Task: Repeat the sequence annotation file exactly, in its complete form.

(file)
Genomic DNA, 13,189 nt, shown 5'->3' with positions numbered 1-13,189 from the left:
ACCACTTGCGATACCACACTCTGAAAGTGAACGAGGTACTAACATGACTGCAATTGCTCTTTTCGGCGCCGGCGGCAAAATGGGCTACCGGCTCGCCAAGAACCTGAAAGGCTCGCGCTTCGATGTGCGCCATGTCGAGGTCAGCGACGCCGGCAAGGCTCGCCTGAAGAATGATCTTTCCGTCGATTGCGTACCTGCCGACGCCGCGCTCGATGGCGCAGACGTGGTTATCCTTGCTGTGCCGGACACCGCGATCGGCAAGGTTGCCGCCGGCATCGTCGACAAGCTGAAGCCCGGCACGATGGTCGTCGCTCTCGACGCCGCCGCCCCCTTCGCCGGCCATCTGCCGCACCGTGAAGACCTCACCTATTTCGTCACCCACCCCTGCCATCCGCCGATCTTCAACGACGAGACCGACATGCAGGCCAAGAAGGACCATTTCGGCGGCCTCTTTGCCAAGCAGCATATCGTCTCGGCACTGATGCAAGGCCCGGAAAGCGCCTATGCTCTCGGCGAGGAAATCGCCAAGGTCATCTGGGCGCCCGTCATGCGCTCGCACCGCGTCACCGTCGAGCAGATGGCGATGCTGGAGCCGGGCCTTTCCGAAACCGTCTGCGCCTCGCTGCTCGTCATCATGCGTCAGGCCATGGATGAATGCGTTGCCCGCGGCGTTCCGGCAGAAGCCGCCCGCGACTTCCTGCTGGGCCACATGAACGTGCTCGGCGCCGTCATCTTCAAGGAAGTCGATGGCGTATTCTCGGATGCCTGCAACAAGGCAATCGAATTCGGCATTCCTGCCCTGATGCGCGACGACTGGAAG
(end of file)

Genomic DNA, 13,189 nt, shown 5'->3' with positions numbered 1-13,189 from the left:
ACCACTTGCGATACCACACTCTGAAAGTGAACGAGGTACTAACATGACTGCAATTGCTCTTTTCGGCGCCGGCGGCAAAATGGGCTACCGGCTCGCCAAGAACCTGAAAGGCTCGCGCTTCGATGTGCGCCATGTCGAGGTCAGCGACGCCGGCAAGGCTCGCCTGAAGAATGATCTTTCCGTCGATTGCGTACCTGCCGACGCCGCGCTCGATGGCGCAGACGTGGTTATCCTTGCTGTGCCGGACACCGCGATCGGCAAGGTTGCCGCCGGCATCGTCGACAAGCTGAAGCCCGGCACGATGGTCGTCGCTCTCGACGCCGCCGCCCCCTTCGCCGGCCATCTGCCGCACCGTGAAGACCTCACCTATTTCGTCACCCACCCCTGCCATCCGCCGATCTTCAACGACGAGACCGACATGCAGGCCAAGAAGGACCATTTCGGCGGCCTCTTTGCCAAGCAGCATATCGTCTCGGCACTGATGCAAGGCCCGGAAAGCGCCTATGCTCTCGGCGAGGAAATCGCCAAGGTCATCTGGGCGCCCGTCATGCGCTCGCACCGCGTCACCGTCGAGCAGATGGCGATGCTGGAGCCGGGCCTTTCCGAAACCGTCTGCGCCTCGCTGCTCGTCATCATGCGTCAGGCCATGGATGAATGCGTTGCCCGCGGCGTTCCGGCAGAAGCCGCCCGCGACTTCCTGCTGGGCCACATGAACGTGCTCGGCGCCGTCATCTTCAAGGAAGTCGATGGCGTATTCTCGGATGCCTGCAACAAGGCAATCGAATTCGGCATTCCTGCCCTGATGCGCGACGACTGGAAG